In the First Law Trilogy the traditional "good guys" are the Union, a medieval kingdom organized with a king and chancellors, that has as part of its internal security an "Inquisition" and a creation myth a featuring a Merlin type wizard called "Bayaz". The main characters of the First Law Trilogy would, in the traditional fantasy trope, be the just, brave and noble defenders of a shining Camelot, in the First Law trilogy the "heroic" characters are vicious, cowardly survivors of a corrupt and incompetent government with the Merlin wizard character appearing more a fraud than a powerful wizard of legend. There is an undercurrent of humor, in the contrast between what is with what should be. In "The Heroes" the Union finds itself fighting rebels in the Northern countries, the Union forces tend to be newly conscripted farm boys with crossbows and pikes against tough clansmen with bows and claymores fighting in their home forests. In Red Country the Union has been fighting the rebels in the cold periphery of its northern states and as part of its mop up operations it employs a mercenary company to operate in territories along and over its border. These territories are a hard scrabble to many but echo an incipient industrial revolution occurring in the Union and allow some to create communities away from the social structures of the Union.
Tolkien wrote with the spectre of the First and Second World Wars and the influence of the Norse, Volsunga and Beowulf sagas. In the Red Country, the fantasy setting is descriptively violent but this tends to convey a sense of loss, perhaps echoing the quote from Unforgiven (1992) said by the character William Munny " It's a hell of a thing, killing a man. Take away all he's got and all he's ever gonna have". The antagonists tend to have understandable, sometimes even noble motivations and the protagonists are flawed, which I find more psychologically interesting. The fantasy world setting of the books The Heroes and Red Country are sequential, leading from the First Law Trilogy, and thus can be seen as part of a related chain of books/ novels. Red Country can be described as developing the themes of technological and social change, previously in the First Law Trilogy magic served as a metaphor for the dangers of technology . These themes challenge the trope of a medieval setting in the traditional fantasy genre and has a stronger convergence with our world view. It also fits in with themes contained in a Western/ Wild West genre and it can be argued Red Country merges the fantasy and western genres.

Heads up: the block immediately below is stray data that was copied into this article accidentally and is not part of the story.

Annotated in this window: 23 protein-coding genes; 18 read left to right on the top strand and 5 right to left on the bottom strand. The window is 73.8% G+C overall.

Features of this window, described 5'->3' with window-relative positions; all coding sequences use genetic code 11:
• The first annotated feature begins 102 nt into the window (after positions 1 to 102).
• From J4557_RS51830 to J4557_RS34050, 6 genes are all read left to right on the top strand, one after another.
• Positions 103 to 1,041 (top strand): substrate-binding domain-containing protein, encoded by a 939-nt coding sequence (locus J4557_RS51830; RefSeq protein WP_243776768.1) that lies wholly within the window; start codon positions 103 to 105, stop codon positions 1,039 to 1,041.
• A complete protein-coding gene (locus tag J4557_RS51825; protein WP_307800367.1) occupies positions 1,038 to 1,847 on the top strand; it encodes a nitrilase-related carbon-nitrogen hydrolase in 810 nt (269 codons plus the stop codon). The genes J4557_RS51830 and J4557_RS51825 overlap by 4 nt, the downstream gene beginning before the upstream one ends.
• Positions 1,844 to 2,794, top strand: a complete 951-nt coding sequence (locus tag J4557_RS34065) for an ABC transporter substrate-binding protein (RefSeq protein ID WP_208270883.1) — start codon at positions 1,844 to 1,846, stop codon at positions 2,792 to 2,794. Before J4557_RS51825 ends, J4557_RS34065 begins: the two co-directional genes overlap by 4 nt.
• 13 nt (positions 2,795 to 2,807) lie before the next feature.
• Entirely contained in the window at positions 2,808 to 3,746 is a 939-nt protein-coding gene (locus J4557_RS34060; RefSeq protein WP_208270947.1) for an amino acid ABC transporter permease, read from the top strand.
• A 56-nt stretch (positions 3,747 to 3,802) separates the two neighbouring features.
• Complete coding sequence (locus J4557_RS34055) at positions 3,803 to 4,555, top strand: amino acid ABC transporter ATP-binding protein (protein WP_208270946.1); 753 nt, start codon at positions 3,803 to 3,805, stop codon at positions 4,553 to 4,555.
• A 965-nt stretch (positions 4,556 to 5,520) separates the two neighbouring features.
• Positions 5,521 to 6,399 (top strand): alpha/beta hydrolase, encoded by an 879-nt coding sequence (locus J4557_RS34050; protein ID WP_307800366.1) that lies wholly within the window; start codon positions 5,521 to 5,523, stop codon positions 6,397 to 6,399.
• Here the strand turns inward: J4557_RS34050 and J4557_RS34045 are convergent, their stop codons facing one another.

When I bought the book I was told by the salesman that it wasn't as good as the previous First Law Trilogy. I didn't really have any expectations, The Heroes is about describing the sides of a battle and can be argued to be an experiment by the author. Red Country can be described as a quest novel but thankfully instead of a quest focusing on a magic item be it magic sword or ring, is about something more psychologically relatable.
Abercrombie, Joe. (2012). Red Country. Published by Gollancz, London. Printed by Griffin Press, Australia. 451 Pages.